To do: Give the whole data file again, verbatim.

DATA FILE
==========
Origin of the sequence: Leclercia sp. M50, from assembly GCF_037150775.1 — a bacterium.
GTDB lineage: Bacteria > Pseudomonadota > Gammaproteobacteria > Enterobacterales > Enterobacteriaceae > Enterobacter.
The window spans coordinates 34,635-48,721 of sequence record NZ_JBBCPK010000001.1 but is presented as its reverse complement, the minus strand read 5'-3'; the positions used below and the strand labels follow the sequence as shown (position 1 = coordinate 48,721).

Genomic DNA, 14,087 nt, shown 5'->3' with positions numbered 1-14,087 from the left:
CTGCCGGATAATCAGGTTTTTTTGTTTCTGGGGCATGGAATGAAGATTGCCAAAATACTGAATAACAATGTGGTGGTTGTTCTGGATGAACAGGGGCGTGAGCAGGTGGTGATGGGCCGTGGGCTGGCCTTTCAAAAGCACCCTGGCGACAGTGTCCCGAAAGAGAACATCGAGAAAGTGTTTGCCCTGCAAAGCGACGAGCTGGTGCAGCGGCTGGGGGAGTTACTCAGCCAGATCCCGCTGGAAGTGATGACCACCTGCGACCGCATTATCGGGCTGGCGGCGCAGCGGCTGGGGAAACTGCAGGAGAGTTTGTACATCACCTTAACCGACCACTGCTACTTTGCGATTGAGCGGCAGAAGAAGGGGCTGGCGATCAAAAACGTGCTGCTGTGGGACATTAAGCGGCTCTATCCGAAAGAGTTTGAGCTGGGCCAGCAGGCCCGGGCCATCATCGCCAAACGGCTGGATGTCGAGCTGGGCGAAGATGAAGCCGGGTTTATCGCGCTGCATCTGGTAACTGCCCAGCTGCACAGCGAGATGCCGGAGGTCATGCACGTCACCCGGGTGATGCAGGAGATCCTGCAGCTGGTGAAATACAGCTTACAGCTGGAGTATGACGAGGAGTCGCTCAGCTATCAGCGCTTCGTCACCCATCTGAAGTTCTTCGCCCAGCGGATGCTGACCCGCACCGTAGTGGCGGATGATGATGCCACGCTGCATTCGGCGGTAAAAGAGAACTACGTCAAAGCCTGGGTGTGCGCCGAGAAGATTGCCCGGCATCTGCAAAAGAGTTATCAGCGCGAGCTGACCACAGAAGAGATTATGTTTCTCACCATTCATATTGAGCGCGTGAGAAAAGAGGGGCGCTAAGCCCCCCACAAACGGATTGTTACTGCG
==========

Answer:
Origin of the sequence: Leclercia sp. M50, from assembly GCF_037150775.1 — a bacterium.
GTDB lineage: Bacteria > Pseudomonadota > Gammaproteobacteria > Enterobacterales > Enterobacteriaceae > Enterobacter.
The window spans coordinates 34,635-48,721 of sequence record NZ_JBBCPK010000001.1 but is presented as its reverse complement, the minus strand read 5'-3'; the positions used below and the strand labels follow the sequence as shown (position 1 = coordinate 48,721).

Genomic DNA, 14,087 nt, shown 5'->3' with positions numbered 1-14,087 from the left:
CTGCCGGATAATCAGGTTTTTTTGTTTCTGGGGCATGGAATGAAGATTGCCAAAATACTGAATAACAATGTGGTGGTTGTTCTGGATGAACAGGGGCGTGAGCAGGTGGTGATGGGCCGTGGGCTGGCCTTTCAAAAGCACCCTGGCGACAGTGTCCCGAAAGAGAACATCGAGAAAGTGTTTGCCCTGCAAAGCGACGAGCTGGTGCAGCGGCTGGGGGAGTTACTCAGCCAGATCCCGCTGGAAGTGATGACCACCTGCGACCGCATTATCGGGCTGGCGGCGCAGCGGCTGGGGAAACTGCAGGAGAGTTTGTACATCACCTTAACCGACCACTGCTACTTTGCGATTGAGCGGCAGAAGAAGGGGCTGGCGATCAAAAACGTGCTGCTGTGGGACATTAAGCGGCTCTATCCGAAAGAGTTTGAGCTGGGCCAGCAGGCCCGGGCCATCATCGCCAAACGGCTGGATGTCGAGCTGGGCGAAGATGAAGCCGGGTTTATCGCGCTGCATCTGGTAACTGCCCAGCTGCACAGCGAGATGCCGGAGGTCATGCACGTCACCCGGGTGATGCAGGAGATCCTGCAGCTGGTGAAATACAGCTTACAGCTGGAGTATGACGAGGAGTCGCTCAGCTATCAGCGCTTCGTCACCCATCTGAAGTTCTTCGCCCAGCGGATGCTGACCCGCACCGTAGTGGCGGATGATGATGCCACGCTGCATTCGGCGGTAAAAGAGAACTACGTCAAAGCCTGGGTGTGCGCCGAGAAGATTGCCCGGCATCTGCAAAAGAGTTATCAGCGCGAGCTGACCACAGAAGAGATTATGTTTCTCACCATTCATATTGAGCGCGTGAGAAAAGAGGGGCGCTAAGCCCCCCACAAACGGATTGTTACTGCG